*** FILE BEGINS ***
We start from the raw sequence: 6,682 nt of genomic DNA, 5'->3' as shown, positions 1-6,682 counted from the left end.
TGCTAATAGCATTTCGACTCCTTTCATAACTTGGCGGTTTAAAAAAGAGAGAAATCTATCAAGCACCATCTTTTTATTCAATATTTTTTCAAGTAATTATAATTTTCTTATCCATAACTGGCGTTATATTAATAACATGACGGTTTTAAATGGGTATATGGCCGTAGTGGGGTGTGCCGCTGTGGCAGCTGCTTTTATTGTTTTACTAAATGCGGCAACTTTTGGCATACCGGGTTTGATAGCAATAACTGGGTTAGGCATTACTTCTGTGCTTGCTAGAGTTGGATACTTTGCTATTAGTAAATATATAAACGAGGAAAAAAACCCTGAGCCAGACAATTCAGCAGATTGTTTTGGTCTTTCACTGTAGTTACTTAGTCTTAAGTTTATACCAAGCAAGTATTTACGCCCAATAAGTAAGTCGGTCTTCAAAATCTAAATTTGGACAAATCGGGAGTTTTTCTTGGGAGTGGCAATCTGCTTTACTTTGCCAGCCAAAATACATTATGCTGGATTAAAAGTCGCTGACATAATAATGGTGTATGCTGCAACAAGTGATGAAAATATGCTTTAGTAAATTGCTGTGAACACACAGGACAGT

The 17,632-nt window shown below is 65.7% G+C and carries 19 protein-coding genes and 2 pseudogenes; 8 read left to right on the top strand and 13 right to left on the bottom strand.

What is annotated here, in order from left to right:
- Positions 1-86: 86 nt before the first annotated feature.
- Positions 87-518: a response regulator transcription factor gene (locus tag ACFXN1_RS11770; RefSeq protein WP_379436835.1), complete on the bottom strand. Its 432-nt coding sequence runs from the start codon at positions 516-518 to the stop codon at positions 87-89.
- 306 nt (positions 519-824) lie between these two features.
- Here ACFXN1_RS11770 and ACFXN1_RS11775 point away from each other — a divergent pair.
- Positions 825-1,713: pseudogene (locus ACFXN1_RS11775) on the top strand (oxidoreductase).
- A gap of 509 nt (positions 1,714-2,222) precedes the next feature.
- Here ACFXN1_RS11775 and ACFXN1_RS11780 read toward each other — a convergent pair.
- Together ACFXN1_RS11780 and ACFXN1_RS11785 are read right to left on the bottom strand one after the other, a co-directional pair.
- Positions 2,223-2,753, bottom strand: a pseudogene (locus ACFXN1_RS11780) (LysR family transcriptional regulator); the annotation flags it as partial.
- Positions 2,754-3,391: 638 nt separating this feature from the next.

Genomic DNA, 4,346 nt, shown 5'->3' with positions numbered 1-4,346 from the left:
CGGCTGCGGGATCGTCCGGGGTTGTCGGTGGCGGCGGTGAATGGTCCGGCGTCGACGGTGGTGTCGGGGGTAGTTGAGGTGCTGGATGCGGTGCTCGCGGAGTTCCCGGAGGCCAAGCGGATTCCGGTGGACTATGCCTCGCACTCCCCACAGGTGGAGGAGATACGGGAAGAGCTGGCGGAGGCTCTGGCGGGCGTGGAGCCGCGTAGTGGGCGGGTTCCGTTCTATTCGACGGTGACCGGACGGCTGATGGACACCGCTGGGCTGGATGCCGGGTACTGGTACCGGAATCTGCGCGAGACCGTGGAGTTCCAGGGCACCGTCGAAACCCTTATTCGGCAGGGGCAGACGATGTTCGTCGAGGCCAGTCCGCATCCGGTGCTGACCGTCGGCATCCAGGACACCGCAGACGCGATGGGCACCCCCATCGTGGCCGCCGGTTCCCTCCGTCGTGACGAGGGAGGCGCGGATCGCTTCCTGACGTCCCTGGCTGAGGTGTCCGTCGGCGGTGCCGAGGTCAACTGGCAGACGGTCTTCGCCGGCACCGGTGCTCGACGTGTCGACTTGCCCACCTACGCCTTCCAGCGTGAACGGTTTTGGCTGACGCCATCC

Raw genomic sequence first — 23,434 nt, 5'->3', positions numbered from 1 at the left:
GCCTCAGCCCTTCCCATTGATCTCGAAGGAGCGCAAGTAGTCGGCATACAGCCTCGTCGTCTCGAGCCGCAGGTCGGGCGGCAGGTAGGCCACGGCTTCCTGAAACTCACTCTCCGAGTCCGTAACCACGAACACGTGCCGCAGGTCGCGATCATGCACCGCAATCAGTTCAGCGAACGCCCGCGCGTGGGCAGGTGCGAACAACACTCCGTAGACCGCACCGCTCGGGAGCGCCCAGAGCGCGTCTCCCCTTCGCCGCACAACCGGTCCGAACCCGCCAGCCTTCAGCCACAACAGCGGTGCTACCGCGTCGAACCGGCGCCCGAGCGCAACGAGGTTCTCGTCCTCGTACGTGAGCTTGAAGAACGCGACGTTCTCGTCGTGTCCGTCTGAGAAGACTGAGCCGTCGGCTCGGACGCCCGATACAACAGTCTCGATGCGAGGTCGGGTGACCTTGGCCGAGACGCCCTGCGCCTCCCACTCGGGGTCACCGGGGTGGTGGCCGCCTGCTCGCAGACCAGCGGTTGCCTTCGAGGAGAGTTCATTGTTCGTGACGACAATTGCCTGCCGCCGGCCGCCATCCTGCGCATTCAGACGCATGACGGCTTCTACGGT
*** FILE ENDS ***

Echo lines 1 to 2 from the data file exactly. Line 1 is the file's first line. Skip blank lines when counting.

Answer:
We start from the raw sequence: 6,682 nt of genomic DNA, 5'->3' as shown, positions 1-6,682 counted from the left end.
TGCTAATAGCATTTCGACTCCTTTCATAACTTGGCGGTTTAAAAAAGAGAGAAATCTATCAAGCACCATCTTTTTATTCAATATTTTTTCAAGTAATTATAATTTTCTTATCCATAACTGGCGTTATATTAATAACATGACGGTTTTAAATGGGTATATGGCCGTAGTGGGGTGTGCCGCTGTGGCAGCTGCTTTTATTGTTTTACTAAATGCGGCAACTTTTGGCATACCGGGTTTGATAGCAATAACTGGGTTAGGCATTACTTCTGTGCTTGCTAGAGTTGGATACTTTGCTATTAGTAAATATATAAACGAGGAAAAAAACCCTGAGCCAGACAATTCAGCAGATTGTTTTGGTCTTTCACTGTAGTTACTTAGTCTTAAGTTTATACCAAGCAAGTATTTACGCCCAATAAGTAAGTCGGTCTTCAAAATCTAAATTTGGACAAATCGGGAGTTTTTCTTGGGAGTGGCAATCTGCTTTACTTTGCCAGCCAAAATACATTATGCTGGATTAAAAGTCGCTGACATAATAATGGTGTATGCTGCAACAAGTGATGAAAATATGCTTTAGTAAATTGCTGTGAACACACAGGACAGT